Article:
Charles Wesley (1708-88)
Tune: AMSTERDAM Foundery Collection (1742 Wesley)
Glory be to God on high,
And peace on earth descend:
God comes down, he bows the sky,
And shows himself our friend:
God the invisible appears:
God, the blest, the great I AM,
Sojourns in this vale of tears,
And Jesus is his name.
Him the angels all adored,
Their Maker and their King;
Tidings of their humbled Lord
They now to mortals bring.
Emptied of his majesty,
Of his dazzling glories shorn,
Being’s source begins to be,
And God himself is born!
See the eternal Son of God
A mortal son of man
Dwelling in an earthly clod
Whom heaven cannot contain!
Stand amazed, ye heavens, at this!
See the Lord of earth and skies:
Humbled to the dust he is,
And in a manger lies.
We, earth’s children, now rejoice,
The Prince of Peace proclaim;
With heaven’s host lift up our voice
And shout Immanuel’s name:
Knees and hearts to him we bow;
Of our flesh and of our bone,
Jesus is our brother now,
And God is all our own.
The climax of the service of Nine Lessons and Carols, at King’s College, Cambridge, and everywhere else, comes as the last lesson is read, preceded by the words, ‘Saint John unfolds the great mystery of the Incarnation.’ Those words herald the first fourteen verses of the Gospel, ending with ‘And the Word was made flesh, and dwelt among us, and we beheld his glory, the glory as of the only begotten of the Father, full of grace and truth.’
How the Word became flesh is never explained. St John, and the other authors of the synoptic gospels, allow the mystery to remain unresolved. St Matthew gives us the reassurance of the angel to Joseph, and the wise men; St Luke gives us the shepherds abiding in the fields, and the angels singing ‘Glory to God in the highest, and on earth peace’. But neither attempts to explore the amazing event any further. They provide the narratives that have inspired poets and painters for two thousand years, and shaped our Christmases for as long as we can remember: the child laid in a manger because there was no room for him in the inn, the ox and ass, the visit of the shepherds, the wise men led by a star and bringing their gifts.
Charles Wesley celebrates the mystery in ways that draw attention to it, magnify it even. Look, he says, Look! Look! He bases his account on the well known stories, but to our amazement – at least it should be to our amazement - he dares to emphasise their wonder. We might say that he seems to exaggerate those elements of the story in order to bring home to every reader or singer the extraordinary events and their meaning. He begins conventionally enough, with the angels singing ‘Glory be to God on high,/And peace on earth descend’; but then we have the astonishing ‘God comes down, he bows the sky’. He bends the sky down, makes it bow, because heaven bows down to touch the earth when the Christ child who is God is born. Throughout the hymn Charles Wesley offers us such apparent impossibilities, only to clarify and simplify them in what follows. So here ‘God the invisible appears’ which is of course a paradox, but to emphasise the paradox he is ‘the great I AM’, the unseen God who answers Moses with ‘I AM THAT I AM’ in Exodus chapter 3. Here the great I AM comes to earth ‘And Jesus is his name.’ The name of Jesus transforms the God of the Old Testament into the Christ of the New Testament. This is the Christ of Philippians 2, one of Charles Wesley’s favourite chapters, through which in this hymn he sees the narrative of the Incarnation: ‘he humbled himself’, as Philippians says, ‘wherefore God also hath highly exalted him, and given him a name that is above every name...’.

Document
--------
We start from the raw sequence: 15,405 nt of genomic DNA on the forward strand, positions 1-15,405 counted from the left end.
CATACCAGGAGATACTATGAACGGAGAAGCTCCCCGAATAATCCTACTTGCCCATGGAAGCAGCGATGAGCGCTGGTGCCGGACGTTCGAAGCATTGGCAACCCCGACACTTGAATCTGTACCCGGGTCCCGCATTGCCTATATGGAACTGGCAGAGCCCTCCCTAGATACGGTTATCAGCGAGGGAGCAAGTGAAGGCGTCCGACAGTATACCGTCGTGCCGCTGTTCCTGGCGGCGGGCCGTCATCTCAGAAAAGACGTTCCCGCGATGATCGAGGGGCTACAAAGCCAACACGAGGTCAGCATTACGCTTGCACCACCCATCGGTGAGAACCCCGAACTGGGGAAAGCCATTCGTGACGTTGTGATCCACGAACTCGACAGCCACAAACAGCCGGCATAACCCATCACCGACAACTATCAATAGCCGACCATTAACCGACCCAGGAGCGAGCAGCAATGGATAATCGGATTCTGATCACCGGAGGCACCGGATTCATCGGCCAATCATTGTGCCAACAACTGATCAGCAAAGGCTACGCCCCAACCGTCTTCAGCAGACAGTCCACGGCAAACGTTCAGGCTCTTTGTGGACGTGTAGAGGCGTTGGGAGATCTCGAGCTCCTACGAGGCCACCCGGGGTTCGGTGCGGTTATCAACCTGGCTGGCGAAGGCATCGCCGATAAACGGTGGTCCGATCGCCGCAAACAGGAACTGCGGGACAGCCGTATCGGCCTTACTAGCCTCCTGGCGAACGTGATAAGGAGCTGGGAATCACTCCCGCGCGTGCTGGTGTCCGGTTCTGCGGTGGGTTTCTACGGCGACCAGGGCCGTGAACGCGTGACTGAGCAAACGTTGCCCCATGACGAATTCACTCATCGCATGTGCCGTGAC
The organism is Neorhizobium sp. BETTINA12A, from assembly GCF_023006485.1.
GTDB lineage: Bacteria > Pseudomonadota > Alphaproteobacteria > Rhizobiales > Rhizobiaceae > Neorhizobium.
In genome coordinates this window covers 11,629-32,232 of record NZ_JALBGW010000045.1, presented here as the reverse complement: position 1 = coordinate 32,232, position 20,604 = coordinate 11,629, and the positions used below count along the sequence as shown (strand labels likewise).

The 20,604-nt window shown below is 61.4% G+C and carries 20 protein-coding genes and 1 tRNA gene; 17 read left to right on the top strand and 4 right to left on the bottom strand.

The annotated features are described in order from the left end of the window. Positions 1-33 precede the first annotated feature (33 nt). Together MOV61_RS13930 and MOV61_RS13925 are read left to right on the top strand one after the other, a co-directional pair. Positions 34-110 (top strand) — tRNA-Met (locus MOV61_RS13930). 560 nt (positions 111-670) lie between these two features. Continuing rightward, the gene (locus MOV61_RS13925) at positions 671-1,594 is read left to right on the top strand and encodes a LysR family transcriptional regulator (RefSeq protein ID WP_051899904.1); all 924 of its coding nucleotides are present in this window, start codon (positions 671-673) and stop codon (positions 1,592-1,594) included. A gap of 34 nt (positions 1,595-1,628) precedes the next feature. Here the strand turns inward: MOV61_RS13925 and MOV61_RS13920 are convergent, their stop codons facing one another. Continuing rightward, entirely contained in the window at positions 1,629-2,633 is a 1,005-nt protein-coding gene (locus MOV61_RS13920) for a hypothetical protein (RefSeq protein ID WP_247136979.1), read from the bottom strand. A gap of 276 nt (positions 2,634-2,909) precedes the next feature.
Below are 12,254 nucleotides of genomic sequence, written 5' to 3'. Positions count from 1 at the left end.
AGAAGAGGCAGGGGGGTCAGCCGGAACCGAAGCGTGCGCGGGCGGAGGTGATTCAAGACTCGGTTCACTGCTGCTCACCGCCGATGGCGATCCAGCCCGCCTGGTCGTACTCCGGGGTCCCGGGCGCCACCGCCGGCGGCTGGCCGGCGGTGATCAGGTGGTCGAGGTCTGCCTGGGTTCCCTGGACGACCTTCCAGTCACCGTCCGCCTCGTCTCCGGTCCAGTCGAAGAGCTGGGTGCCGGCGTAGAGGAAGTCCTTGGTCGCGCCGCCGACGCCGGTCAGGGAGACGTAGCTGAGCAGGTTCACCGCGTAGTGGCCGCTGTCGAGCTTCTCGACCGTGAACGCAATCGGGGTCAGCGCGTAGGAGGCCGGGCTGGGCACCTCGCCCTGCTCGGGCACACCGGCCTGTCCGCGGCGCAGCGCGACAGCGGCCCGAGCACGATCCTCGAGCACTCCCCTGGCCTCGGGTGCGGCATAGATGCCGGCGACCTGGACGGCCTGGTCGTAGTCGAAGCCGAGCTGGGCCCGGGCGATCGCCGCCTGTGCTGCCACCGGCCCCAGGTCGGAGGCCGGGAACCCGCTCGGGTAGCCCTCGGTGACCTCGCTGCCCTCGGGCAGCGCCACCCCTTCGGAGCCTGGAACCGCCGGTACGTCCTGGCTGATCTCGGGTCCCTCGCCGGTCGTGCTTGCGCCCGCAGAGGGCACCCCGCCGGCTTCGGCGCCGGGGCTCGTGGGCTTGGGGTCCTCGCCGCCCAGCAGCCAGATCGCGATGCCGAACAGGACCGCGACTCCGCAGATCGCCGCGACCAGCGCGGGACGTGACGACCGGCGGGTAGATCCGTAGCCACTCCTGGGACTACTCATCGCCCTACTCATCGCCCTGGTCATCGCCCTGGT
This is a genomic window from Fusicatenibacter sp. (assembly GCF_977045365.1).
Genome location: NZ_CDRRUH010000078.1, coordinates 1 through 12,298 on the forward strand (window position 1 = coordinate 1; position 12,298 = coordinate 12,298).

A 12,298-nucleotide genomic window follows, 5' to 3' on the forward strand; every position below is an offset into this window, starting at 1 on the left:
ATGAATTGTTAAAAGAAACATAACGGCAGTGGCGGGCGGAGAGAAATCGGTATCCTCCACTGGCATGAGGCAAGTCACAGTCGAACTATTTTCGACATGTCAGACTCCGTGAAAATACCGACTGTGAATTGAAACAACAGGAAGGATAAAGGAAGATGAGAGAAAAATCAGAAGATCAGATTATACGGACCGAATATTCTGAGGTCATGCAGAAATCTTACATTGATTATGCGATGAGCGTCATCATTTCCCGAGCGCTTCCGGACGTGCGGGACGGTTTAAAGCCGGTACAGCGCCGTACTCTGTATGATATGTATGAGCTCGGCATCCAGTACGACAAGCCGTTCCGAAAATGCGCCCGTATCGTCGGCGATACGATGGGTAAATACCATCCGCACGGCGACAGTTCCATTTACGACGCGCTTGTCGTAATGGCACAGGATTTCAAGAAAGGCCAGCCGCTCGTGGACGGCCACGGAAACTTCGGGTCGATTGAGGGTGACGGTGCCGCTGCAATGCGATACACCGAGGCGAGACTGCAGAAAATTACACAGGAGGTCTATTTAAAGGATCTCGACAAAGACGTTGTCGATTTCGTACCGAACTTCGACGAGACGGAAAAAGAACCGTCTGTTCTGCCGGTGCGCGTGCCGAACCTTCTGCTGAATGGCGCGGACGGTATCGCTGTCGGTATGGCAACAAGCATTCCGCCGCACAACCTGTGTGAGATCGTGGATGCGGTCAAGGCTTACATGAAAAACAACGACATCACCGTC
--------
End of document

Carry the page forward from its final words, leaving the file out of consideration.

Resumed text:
We return to the angels at the beginning of verse 2, in which the angels bring ‘tidings’ to mortals. This comes straight from Luke’s account, in which the angel tells the shepherds that he brings ‘good tidings of great joy’. That is easy to grasp, but what follows is astonishing. It begins with God being emptied of his majesty, as in Philippians 2, but then turns into a startling paradox, emphasised by the conjunction of the similar words: ‘Being’s source begins to be’. ‘Being’s’ and ‘begins’ have the same letters, rearranged and yet also clashing: how can ‘being’s source begin to be’? And then we realise that we are regarding the Creator, being’s source, starting life on earth, beginning ‘to be’. If we are temporarily bewildered by that line, the next line gives us the solution simply enough: ‘And God himself is born!’
The remaining two verses draw out the significance of what we have just sung. We continue with the paradoxes, as the Son of God becomes the mortal son of man, the word ‘mortal’ reminding us that the babe in the manger is fated to die, obedient unto death (Philippians 2: 5). God, whom the heavens cannot contain, is now ‘dwelling in an earthly clod’, the Word made flesh. It is not just we who are to be astonished. The heavens themselves should stand amazed at the way in which the Lord of earth and skies is humbled. And again the verse ends in absolute simplicity: ‘And in a manger lies.’
It now remains for the hymn to conclude in rejoicing, at the coming of the Prince of Peace. We are invited to ‘shout Immanuel’s name’, and to bow knees and hearts, for the last time from Philippians 2, for, in the final unexpected twist to his new-found humanity, ‘Jesus is our brother now, And God is all our own.’ The exploration of what Christmas really means is now complete.
O Lord our God, help us to welcome the great mystery of the incarnation, and to value those who make it more vivid in painting, poetry or preaching. May we approach the stable in Bethlehem through them; and may we, like the shepherds and the wise men, come to it with humble minds and generous hearts; and may we show forth your love in thanksgiving and service through Christmas and the coming year, through Jesus Christ our Lord. Amen
Glory Be To God On High - Christian Hymn & Spiritual Song Lyrics with Orchestral backing music.